This being our mid-year issue, we are thrilled to be presenting another dossier in conjunction with a film program devoted to a great contemporary film auteur, this time Peter Strickland, screening at the Melbourne International Film Festival, Australian Cinémathèque and the Queensland Film Festival. Edited by Alexandra Heller-Nicholas and John Edmond, the collection of pieces contained here features many approaches to the British filmmaker’s four feature films and unique aesthetic, and includes essays by Henri de Corinth, David Toop, Drew Daniel, David Evan Richard, Alison Taylor, Anton Bitel, Samm Deighan, Lawrence English, Cerise Howard and Julian House, as well as an in-depth interview with Peter Strickland himself. 

In our Features section this issue, George S. Larke Walsh and Stephanie Oliver explore the shifting position of the woman within the gangster genre, and they uncover the “brutal ideologies” that shape the female gangster in relation to their agency and their representation. Kalling Heck investigates Takeshi Kitano’s Sonatine (1993), and argues for the film’s radical reconfiguration of genre by way of a close analysis of the role of the beach within that film. Katie Warfield looks at how the blockbuster extravaganza Magic Mike XXL is a queer and feminist approach to masculinity – how, through dance, the film reframes the symbolic phallus. Rick Zinman’s deeply personal essay about Richard Linklater’s Boyhood explores the tribulations of growing up on and off screen. Brian Brems builds bridges between the films Stella Dallas and Wendy and Lucy, highlighting their treatment of how women living in precarious situations have been portrayed in the US cinematic tradition.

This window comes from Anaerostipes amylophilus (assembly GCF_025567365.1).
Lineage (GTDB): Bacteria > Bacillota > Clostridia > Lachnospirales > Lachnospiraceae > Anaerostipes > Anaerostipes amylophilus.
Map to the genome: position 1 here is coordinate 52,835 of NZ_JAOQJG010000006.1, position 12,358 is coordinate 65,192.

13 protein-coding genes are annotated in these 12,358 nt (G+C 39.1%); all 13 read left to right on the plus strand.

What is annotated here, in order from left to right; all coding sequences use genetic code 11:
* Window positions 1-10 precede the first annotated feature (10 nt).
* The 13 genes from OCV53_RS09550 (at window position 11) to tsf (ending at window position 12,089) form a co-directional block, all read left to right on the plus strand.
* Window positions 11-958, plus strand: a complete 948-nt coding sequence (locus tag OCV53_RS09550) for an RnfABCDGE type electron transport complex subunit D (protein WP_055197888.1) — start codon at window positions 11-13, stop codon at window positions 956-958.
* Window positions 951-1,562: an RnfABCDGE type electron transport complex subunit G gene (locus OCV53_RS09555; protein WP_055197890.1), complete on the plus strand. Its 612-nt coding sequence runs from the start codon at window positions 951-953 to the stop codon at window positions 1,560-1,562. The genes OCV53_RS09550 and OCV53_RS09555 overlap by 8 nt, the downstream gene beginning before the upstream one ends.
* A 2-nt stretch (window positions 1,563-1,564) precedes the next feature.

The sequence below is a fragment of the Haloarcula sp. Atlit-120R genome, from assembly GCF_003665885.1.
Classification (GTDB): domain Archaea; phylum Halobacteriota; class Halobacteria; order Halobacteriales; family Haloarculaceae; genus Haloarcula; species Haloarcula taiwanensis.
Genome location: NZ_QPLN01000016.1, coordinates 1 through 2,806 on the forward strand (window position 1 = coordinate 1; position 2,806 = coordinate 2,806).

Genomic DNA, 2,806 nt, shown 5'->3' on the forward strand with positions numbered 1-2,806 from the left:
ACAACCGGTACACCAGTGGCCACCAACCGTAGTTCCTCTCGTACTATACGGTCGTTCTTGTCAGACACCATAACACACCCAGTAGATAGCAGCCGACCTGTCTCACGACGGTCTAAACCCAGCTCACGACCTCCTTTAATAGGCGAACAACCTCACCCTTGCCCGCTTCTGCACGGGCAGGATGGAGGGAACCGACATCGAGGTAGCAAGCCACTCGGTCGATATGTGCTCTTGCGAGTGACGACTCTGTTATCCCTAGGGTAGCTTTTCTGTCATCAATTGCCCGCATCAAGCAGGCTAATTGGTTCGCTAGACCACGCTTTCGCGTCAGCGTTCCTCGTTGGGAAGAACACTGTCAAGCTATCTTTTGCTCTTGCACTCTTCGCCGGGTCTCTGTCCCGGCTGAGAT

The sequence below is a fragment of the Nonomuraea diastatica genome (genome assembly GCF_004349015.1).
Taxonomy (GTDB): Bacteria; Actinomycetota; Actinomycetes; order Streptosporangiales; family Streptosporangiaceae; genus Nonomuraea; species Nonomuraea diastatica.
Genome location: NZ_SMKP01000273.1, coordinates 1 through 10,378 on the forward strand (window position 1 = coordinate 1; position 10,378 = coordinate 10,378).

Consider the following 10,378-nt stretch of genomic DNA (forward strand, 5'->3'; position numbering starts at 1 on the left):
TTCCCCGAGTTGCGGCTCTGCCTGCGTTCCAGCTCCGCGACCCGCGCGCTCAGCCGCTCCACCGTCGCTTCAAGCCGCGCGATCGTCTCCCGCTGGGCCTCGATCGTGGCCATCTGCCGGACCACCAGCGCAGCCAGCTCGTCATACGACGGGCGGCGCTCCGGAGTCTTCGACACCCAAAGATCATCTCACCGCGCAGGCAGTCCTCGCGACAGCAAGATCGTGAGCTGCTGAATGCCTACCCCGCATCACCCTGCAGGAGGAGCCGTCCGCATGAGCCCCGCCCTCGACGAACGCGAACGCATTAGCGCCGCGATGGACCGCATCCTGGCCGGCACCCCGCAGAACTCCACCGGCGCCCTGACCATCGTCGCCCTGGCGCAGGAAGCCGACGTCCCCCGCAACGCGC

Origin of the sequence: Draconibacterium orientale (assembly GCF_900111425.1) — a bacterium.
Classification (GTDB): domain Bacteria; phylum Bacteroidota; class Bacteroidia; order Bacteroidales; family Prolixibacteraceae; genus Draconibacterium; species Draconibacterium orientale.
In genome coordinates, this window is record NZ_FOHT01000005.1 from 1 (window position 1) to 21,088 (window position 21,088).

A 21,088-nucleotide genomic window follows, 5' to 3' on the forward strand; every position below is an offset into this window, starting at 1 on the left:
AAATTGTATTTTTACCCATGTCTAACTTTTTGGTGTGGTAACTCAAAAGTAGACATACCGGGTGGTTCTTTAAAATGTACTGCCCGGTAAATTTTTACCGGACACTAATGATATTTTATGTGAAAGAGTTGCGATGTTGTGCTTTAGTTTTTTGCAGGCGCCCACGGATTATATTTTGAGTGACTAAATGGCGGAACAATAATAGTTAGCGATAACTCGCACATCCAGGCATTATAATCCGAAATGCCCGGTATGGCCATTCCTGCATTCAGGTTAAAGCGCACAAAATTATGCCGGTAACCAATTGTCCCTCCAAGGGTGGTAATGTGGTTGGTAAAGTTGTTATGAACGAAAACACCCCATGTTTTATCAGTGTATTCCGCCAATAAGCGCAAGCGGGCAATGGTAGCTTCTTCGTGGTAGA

We feature interviews with Dónal Foreman by Vivien Buchhorn, RaMell Ross by Leonardo Goi, Abel Ferrara by Hugo Emmerzael and Sergei Loznitsa by Lucian Tion.

As part of our ongoing Great Directors section, Jeremy Carr turns his focus to the career of Oliver Stone, charting the filmmaker’s confronting and frequently controversial approach to cinema. Bruce Jackson looks at the career of a great American director who has long been overdue a profile on our site: John Huston, the eclectic and vociferous man behind The Maltese Falcon, The Treasure of the Sierra Madre, The African Queen and many other film classics.

Our Festival Reports section features Jordan M. Smith on True/False, Amanda Barbour on Tricky Women/Tricky Realities, Maria Giovanna Vagenas on Cinéma du Réel, Daniel Fairfax on Cannes, James Lawrence Slattery on BFI Flare, Leonardo Goi on IndieLisboa and Transilvania, Marc Raymond on Jeonju, Steffanie Ling on Oberhausen, Chris Berry on Far East, and Bérénice Reynaud on the PanAfrican Film and Arts Festival. Meanwhile, in our annotations coinciding with Melbourne Cinémathèque screenings, we focus on films by directors Kathryn Bigelow, Ernst Lubitsch and Elaine May as well as Czechoslovak New Wave drama Joseph Kilián.

Enjoy Issue 91 of Senses of Cinema!

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